Doesn’t that look delicious? Dried porcini mushrooms (or any other variety you have in your pantry), fresh mushrooms, roma-type tomatoes (canned are fine), with fresh herbs. Serve this as a main course for a vegan or vegetarian meal with crusty bread, sweet butter, and a chunk of flavorful cheese. Toma is my personal favorite right now. Or, as the recipe suggests, on top of cheesy polenta. Or as a low carb/low calorie side dish to some thinly sliced grilled steak (steak and mushrooms are a combination made in heaven). Be sure to include a few slices of crusty rustic bread to soak up the juices. It’s the perfect antidote to all the rich foods of last week.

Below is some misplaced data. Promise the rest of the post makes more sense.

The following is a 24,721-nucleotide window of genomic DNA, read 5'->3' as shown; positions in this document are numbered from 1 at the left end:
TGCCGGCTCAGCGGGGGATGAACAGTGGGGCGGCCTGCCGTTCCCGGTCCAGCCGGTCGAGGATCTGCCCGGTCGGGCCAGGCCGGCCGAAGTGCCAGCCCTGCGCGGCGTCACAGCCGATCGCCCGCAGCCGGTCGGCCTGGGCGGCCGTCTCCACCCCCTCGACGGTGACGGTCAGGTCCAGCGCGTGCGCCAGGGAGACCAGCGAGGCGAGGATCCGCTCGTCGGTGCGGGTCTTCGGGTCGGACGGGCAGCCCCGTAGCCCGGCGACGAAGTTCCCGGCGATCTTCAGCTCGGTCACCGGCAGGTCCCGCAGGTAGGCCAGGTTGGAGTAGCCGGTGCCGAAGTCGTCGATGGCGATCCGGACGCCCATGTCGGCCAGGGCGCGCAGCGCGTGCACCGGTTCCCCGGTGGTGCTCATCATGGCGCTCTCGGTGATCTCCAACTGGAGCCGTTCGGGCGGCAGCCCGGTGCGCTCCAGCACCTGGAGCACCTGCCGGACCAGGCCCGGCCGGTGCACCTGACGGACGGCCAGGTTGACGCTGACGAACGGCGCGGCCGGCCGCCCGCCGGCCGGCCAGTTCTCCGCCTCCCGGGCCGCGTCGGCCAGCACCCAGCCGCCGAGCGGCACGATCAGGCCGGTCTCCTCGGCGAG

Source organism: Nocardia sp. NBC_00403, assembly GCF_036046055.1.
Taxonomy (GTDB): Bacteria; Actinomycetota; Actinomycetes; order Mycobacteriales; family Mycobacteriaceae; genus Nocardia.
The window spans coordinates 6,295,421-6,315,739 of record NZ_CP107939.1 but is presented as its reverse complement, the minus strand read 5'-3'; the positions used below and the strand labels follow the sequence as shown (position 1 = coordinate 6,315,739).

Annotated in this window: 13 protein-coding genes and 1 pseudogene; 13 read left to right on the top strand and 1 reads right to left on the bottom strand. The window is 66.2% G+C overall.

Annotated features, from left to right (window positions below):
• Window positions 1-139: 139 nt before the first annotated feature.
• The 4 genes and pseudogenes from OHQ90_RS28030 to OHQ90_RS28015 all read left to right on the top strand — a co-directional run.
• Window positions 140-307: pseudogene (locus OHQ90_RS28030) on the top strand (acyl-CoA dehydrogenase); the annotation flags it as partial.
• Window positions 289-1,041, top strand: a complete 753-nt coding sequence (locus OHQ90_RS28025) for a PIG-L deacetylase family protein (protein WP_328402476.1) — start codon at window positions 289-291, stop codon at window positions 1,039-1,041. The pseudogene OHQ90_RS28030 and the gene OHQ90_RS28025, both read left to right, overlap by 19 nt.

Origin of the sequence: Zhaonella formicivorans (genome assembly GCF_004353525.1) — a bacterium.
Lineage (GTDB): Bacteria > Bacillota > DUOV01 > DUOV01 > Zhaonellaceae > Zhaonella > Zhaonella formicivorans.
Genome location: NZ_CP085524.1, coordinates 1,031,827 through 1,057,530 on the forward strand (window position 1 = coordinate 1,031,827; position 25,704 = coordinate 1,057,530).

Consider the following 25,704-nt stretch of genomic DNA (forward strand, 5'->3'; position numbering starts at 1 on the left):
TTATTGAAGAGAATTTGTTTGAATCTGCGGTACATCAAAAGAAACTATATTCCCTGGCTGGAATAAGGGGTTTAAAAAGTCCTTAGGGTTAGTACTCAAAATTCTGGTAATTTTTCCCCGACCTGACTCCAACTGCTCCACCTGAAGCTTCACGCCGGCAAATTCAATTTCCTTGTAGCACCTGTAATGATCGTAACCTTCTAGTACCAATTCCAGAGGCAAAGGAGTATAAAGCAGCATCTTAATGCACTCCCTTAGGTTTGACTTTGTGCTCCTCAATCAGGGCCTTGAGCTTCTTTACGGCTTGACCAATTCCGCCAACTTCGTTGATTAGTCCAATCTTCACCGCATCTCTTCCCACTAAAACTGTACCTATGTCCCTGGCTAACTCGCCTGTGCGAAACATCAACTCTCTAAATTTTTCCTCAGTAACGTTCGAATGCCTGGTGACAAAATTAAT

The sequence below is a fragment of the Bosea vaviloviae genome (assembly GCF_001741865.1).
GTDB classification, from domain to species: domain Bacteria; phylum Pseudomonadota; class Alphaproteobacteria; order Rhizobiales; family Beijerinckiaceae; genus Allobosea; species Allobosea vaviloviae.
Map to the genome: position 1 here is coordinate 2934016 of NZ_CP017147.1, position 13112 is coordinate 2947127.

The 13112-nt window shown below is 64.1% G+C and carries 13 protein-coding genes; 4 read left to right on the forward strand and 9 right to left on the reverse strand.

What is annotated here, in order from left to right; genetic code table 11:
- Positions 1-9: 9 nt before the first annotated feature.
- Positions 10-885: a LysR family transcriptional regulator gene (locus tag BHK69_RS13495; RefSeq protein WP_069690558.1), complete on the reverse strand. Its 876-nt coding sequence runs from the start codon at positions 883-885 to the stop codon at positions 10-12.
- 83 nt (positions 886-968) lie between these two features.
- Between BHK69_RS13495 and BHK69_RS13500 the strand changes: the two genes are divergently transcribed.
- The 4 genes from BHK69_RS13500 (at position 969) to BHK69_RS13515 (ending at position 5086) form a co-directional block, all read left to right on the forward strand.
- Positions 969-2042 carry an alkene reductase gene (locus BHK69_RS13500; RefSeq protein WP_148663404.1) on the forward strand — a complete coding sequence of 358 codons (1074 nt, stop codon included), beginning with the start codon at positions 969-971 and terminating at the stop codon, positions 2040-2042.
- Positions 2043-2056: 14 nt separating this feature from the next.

The recipe came from the cookbook In My Kitchen by Deborah Madison.

In My Kitchen by Deborah Madison

Deborah calls for a tablespoon of fresh herbs in addition to parsley. Use whatever you have on hand, the season my dictate it. In my case it was some fresh marjoram but adding additional fresh parsley at the end would work as well. If you have access to wild mushrooms, use them as the fresh ones. But plain old grocery store varieties work just fine. Porcini mushrooms can be pricy, but you can substitute another variety. I have seen large bags of dried shiitake mushrooms at Asian grocery stores, at good prices. Recipes are only a starting point to your imagination. Make the substitution and let me know how you like it.

I was lucky to have stumbled upon a large bag of dried porcini while in Italy this past September. It was a tiny store on a back alley. I now wish I had brought back 2 bags. But that’s a long way to go for a bag of dried porcini.